This shows a more completely, if fairly minimal, torsion box, with circular connectors installed on all of the vertices.  The torsion box can be of any size, and utilize any appropriate material.  My original intent was to use the corrugated plastic panel.  As I have not as yet tried, I don’t really know how well it will work.  I tend to think the connectors will actually face down to the ground, leaving a totally flat surface on the top to support flat flooring panels.

The code found in connector.scad is fairly straightforward, with an emphasis on modularity.  I could have coded this up in a single routine, but instead I broke it down into constituent parts so the design could be easily modified, altered, and improved.  If you’re into studying OpenScad code, this might be a good one to look at for a simple object.

Up until recently, I was living in a very large house, that was out in the Suburbs.  The house was too big, and the neighborhood too lonely, so we’ve decided to move to a high rise apartment in the city.  Before making the move, I wanted to do one last thing on Thingiverse before packing up the computers.  Recently, I was reading some posts on the OpenScad mail alias, and someone mentioned lighting.  That got me to thinking, ‘why can’t I deal with my own lighting in OpenScad?’  Well, for one reason or another, it’s just not possible.  OpenScad does not really expose any of the rendering pipeline to the script interface, so all you can do is your basic CSG modeling, as the renderer is just a part of the display system.

OK, so I can’t really get into the rendering pipeline, or can I?…

One of the common aspects of any rendering pipeline is doing things with “textures”, which is nothing more than a fancy term for a picture.  In classic 3D rendering, the texture object is used to give some life and, well, texture to objects displayed in a scene.  Textures are most typically like decals.  You just paste them onto the surface of what you’re viewing.

So, I created this thing: http://www.thingiverse.com/thing:11616

OpenScad has no native ability to do much with images within the CSG environment, so I had to start from the ground up.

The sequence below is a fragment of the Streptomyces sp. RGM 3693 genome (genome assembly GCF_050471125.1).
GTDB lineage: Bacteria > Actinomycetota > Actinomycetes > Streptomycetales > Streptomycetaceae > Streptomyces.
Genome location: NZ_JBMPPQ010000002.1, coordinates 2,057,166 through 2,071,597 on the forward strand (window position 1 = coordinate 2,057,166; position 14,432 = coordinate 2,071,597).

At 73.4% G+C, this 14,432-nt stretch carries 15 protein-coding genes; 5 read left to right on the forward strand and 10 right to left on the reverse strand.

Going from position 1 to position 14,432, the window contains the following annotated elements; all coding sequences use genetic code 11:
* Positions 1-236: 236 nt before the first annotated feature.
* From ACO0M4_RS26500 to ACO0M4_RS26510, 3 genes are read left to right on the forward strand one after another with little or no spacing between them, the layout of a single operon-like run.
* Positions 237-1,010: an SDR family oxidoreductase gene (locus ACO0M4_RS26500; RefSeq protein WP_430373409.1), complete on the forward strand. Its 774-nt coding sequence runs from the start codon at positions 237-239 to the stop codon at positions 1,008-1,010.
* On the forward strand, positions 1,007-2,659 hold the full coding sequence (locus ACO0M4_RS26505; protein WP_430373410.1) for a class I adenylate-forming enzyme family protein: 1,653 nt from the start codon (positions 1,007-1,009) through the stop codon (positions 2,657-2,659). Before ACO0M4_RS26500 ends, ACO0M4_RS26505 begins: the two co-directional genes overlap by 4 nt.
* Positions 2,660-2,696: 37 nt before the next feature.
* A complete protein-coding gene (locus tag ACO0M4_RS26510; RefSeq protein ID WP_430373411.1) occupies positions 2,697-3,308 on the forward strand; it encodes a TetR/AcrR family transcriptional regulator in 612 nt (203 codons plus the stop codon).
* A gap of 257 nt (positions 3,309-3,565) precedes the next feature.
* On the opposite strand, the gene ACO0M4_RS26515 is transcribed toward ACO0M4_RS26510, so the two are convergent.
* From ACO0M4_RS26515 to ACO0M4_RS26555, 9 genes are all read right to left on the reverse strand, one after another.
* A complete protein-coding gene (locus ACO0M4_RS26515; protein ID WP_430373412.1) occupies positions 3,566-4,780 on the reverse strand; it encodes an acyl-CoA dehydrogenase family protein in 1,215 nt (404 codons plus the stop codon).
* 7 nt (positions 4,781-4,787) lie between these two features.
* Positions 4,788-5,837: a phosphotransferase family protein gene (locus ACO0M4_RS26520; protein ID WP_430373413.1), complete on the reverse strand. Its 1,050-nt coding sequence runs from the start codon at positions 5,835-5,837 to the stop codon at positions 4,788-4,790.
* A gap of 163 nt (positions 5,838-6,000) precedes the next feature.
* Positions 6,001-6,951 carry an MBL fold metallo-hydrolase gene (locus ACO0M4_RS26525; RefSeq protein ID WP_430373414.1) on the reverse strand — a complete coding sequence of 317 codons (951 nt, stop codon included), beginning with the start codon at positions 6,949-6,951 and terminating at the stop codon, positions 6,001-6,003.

First, I’ve got a generalized technique for representing “objects” in the environment.  OpenScad does have arrays, and you can put anything into an array, even a mix of numbers, and strings.  The first thing I wanted was a way to represent an image.  I need the basic following information:

width, height – in pixels

maxvalue – the scale of the numbers used to represent the pixels

values – an array that contains the color values representing the image.  There should be width*height*cpe numbers in the array.

cpe – components per element.  How many of the numbers are used per pixel

Now that I know how I want to represent an image, I want a convenience routine to make it easy for me to use:

image(width, height, maxvalue, values, cpe) = [width, height, maxvalue, values, cpe];

So, if I had image data that looked like this:

values = [0,0,0, 255,255,255,  255,255,255,  0,0,0];

checker = image(2,2,255,values,3)

I would get the representation of a 2×2 checkerboard pattern.  That’s a great thing, but does not quite represent an ability to do texture mapping.

The next thing I have to do is get individual pixel values out of my image.  First, is simply getting pixel values:

image_getpixel(checker, 0,0);

This will return an array with the pixel value located at [0,0] (starting from 0), which so happens to be the color value:

[0,0,0]

similarly, image_getpixel(checker, 1,0), would return the value [1,1,1]

Note that the color values have been normalized.  That is, take the raw picture data value, and divide it by ‘maxvalue’ and you get numbers between [0..1].  This is what OpenScad can deal with, so it makes sense to just do it from the beginning.

That’s great.  This in and of itself is a good step towards allowing texture mapping to occur.  How would you use it?  Well, first, you need to be in control of the generation of your objects, down to the individual facets (triangles).  If you are, as I am when generating Bezier surfaces, then you can simply apply the color to each facet.  The easiest example would be generating a replication of the image, and creating a cube with the color for each pixel:

for (x=[0:width-1])

for(y=[0:height-1])

color(image_getpixel(image, x,y))

translate([x,y,0])

cube();

That’s nice.  Now you have a little picture where the ‘pixels’ are each 1mm in size, and each pixel in the image matches one of the little cubes.

But wait, we don’t want there to be a direct connection between the number of pixels in the image and the size of our object.  Also, I don’t want to have to know the actual size of the image.  I want to be able to write routines in such a way that I can assume a single size for all images, and magic will just happen.

Therefore we need ‘normalized’ pixel locations, which will be the subject of the next post.

# Improved Tubing Connector

The first version of the tubing connector looked nice, and was functional in theory, but it was a bit challenging to actually print on my Up! printer.  There was an ‘overhang’ which required the use of support, and that’s kind of a waste of plastic on such a small piece.  Besides that, it was hard to print at very small sizes.

I made a couple of improvements to the design